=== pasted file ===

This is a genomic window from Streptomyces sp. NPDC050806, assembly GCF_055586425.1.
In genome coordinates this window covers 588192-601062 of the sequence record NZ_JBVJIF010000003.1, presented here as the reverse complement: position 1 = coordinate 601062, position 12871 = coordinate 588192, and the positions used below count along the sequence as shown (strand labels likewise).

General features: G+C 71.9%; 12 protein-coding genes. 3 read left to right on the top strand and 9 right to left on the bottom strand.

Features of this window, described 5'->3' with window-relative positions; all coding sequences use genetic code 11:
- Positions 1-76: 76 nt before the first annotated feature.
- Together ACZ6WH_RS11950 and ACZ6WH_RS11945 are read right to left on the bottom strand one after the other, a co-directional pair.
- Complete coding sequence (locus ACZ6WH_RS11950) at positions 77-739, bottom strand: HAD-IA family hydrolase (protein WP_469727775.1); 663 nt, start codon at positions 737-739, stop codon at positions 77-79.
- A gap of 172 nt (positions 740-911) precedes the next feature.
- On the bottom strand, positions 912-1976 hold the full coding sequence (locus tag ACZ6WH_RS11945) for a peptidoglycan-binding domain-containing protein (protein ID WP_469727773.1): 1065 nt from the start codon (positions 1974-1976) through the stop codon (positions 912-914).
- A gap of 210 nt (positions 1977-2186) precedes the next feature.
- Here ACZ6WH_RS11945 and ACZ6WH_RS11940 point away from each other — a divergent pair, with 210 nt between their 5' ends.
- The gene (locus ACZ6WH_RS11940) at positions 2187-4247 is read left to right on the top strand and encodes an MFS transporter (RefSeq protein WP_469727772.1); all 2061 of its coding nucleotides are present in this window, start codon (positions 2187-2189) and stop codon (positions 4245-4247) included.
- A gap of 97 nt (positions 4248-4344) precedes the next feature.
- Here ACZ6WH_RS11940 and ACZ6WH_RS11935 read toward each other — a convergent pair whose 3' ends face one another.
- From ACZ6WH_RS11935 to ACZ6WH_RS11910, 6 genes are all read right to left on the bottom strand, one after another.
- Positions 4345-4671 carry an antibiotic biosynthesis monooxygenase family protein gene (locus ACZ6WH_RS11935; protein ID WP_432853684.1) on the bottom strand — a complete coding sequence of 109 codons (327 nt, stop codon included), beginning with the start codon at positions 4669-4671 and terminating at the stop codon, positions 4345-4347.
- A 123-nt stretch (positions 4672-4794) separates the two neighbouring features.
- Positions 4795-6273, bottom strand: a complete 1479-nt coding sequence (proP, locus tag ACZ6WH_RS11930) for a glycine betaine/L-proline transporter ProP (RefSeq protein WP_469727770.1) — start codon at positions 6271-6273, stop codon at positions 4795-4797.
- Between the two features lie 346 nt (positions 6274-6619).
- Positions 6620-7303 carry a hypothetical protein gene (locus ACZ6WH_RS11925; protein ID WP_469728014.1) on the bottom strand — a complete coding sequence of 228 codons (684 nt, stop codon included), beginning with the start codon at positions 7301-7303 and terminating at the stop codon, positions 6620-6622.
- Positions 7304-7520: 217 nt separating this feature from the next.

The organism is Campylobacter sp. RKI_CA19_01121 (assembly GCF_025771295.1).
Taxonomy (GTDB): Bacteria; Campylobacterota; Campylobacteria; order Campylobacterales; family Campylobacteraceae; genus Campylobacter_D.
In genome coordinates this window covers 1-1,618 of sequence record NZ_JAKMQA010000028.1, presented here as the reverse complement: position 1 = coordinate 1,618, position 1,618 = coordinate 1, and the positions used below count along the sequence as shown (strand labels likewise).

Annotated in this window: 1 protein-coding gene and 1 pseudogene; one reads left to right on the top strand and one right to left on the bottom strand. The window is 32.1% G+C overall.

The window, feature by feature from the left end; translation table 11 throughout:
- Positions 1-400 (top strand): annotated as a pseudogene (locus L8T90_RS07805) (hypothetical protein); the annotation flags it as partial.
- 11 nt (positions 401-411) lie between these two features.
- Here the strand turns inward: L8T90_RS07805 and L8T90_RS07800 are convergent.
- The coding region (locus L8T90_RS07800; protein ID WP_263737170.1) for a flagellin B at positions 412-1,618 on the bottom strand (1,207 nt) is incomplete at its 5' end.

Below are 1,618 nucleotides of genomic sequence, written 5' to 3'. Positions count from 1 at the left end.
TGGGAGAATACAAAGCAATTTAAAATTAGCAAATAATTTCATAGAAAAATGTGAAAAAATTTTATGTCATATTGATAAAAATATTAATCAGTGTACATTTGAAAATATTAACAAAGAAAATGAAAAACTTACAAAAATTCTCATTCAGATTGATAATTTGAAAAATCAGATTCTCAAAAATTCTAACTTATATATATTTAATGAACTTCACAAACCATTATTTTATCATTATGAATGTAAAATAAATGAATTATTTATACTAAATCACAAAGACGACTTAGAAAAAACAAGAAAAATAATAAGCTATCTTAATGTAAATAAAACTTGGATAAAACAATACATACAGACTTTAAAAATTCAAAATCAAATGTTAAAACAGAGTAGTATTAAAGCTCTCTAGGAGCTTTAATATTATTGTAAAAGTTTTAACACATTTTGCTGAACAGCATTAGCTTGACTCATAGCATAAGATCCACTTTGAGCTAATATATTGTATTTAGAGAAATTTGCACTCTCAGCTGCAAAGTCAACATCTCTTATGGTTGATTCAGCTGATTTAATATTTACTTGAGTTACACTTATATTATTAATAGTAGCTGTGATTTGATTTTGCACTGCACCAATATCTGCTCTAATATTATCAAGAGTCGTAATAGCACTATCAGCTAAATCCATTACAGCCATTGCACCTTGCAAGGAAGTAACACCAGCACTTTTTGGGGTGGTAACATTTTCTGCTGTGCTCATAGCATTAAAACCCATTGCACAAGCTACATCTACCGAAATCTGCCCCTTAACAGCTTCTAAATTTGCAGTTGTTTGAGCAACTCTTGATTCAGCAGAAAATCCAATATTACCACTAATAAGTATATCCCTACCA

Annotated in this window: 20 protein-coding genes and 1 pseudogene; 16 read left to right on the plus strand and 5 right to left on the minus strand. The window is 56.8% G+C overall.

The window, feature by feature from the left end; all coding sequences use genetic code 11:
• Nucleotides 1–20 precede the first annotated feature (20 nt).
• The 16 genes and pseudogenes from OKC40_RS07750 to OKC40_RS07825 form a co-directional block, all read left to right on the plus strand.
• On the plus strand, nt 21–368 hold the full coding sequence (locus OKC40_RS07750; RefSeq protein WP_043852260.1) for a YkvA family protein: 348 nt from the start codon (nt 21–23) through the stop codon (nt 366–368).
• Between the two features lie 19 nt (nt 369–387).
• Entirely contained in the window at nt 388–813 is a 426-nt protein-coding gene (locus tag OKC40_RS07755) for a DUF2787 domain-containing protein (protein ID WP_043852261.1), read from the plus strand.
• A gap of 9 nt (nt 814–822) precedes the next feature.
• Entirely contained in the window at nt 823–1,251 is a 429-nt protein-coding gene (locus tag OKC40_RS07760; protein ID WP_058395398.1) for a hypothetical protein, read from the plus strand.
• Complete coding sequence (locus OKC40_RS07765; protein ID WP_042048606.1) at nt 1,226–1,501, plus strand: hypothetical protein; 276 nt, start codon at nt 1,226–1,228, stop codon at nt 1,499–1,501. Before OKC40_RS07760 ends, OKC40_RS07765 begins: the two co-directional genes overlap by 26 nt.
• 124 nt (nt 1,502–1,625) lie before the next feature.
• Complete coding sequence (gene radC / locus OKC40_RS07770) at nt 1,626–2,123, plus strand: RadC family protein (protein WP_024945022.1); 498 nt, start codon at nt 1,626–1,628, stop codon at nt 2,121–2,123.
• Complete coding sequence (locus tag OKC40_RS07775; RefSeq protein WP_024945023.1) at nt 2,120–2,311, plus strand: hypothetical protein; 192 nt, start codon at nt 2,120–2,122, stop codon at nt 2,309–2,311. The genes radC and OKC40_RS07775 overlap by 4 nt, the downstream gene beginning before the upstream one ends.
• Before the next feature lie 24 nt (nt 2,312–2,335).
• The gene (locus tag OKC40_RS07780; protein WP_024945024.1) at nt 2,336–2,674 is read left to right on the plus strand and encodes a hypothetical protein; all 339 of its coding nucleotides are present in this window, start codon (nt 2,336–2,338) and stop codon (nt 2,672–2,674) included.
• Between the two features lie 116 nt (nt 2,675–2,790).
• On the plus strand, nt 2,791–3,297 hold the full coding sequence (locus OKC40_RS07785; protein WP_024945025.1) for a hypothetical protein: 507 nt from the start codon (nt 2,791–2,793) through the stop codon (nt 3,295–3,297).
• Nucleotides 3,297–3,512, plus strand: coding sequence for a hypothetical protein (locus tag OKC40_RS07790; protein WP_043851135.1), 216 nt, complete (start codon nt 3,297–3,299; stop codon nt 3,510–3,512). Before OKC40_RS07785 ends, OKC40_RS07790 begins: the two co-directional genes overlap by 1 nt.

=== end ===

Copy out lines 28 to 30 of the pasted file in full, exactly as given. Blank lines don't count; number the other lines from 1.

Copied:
- 11 nt (positions 401-411) lie between these two features.
- Here the strand turns inward: L8T90_RS07805 and L8T90_RS07800 are convergent.
- The coding region (locus L8T90_RS07800; protein ID WP_263737170.1) for a flagellin B at positions 412-1,618 on the bottom strand (1,207 nt) is incomplete at its 5' end.